It seems like it's taken a while for Hasselbeck to come around and get to this elite level, but that's only because he's currently been compared to second-year phenom Roethlisberger. Hasselbeck has played at a high level for several years now, but hadn't been able to back it with stats or playoff victories prior to this season in large part because his receivers had serious difficulty hanging onto the ball.

    This season that wasn't the case as he's handled the game beautifully and led this team to the promised land. He's going to play well in this game and make the right plays at the right time. I doubt he's going to be frazzled by the Steelers' zone blitz because he's going to be exceptionally prepared by one of the best offensive playcallers in the game.

    Thursday, Feb. 2

    How important is Jackson?

    Darrell Jackson is one of the most important players on the field for the Seattle Seahawks. He missed most of the season due to injury and has somehow rebounded to play exceptionally well in the playoffs. So far in two games, he's caught 15 passes for 218 yards and two touchdowns. That's after only catching 38 passes for 482 yards and three touchdowns in six games of the regular season.

    Darrell Jackson
    AP Photo/John FroschauerDarrell Jackson caught nine passes for 143 yards against the Redskins.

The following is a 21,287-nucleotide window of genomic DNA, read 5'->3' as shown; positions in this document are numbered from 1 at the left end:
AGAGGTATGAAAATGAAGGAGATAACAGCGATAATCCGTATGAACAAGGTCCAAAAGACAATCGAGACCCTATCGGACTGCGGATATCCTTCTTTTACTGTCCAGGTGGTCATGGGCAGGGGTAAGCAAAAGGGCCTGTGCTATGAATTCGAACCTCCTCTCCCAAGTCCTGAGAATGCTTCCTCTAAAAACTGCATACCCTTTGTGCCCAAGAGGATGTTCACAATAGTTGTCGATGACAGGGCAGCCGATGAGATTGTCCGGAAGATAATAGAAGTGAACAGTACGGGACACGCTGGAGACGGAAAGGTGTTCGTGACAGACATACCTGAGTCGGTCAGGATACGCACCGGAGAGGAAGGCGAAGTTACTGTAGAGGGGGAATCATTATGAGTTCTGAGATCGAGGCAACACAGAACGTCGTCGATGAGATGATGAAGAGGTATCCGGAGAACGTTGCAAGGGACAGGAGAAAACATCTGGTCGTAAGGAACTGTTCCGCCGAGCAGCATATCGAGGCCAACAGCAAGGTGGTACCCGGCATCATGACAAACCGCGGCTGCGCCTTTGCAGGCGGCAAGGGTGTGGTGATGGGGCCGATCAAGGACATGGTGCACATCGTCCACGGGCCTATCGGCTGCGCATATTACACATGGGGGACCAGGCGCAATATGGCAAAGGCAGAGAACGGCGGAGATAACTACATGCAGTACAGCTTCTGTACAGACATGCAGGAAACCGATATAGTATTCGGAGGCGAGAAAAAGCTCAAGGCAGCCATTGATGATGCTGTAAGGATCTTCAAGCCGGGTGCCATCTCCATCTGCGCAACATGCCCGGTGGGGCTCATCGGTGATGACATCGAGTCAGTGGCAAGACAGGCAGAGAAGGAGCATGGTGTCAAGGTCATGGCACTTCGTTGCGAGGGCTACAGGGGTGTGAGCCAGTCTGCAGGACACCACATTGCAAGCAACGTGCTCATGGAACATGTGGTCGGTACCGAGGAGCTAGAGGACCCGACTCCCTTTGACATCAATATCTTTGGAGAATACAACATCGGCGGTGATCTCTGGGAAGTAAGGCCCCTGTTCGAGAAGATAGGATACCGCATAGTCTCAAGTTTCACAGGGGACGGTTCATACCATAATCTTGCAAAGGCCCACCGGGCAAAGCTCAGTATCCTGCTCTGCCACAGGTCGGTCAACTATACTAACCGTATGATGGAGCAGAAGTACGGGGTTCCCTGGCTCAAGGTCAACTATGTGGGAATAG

Jackson has elevated his game during these playoffs and Matt Hasselbeck obviously has a great deal of faith in Jackson's abilities. In the Super Bowl, his speed is going to be a big factor because the Steelers' secondary can't handle him if he's able to go over the top of the defense. He gives this team a deep threat and while they don't run a lot of go routes, he's going to see at least one or two deep balls in the game to make sure the Steelers respect the deep ball. If they don't do that then Chris Hope and Troy Polamalu will be able to concentrate mainly on the run.

    The only worry that an observer has to have about Jackson is if his case of the drops will return. In years past, Jackson has had serious problems holding onto the ball, but this season that hasn't seemed to be a problem for him. That probably has a lot to do with the presence of veteran receiver Joe Jurevicius. This receiving corps has been maligned the previous two seasons because of their problems holding onto the ball and signing Jurevicius and not re-signing Koren Robinson was a sign that the organization wanted sure-handed receivers who weren't a problem in the locker room. Obviously that sends a message to the rest of the team that they have to shape up or be shipped out. Jackson has responded by playing his butt off and now finds himself in a Super Bowl facing a secondary that he has the ability to exploit.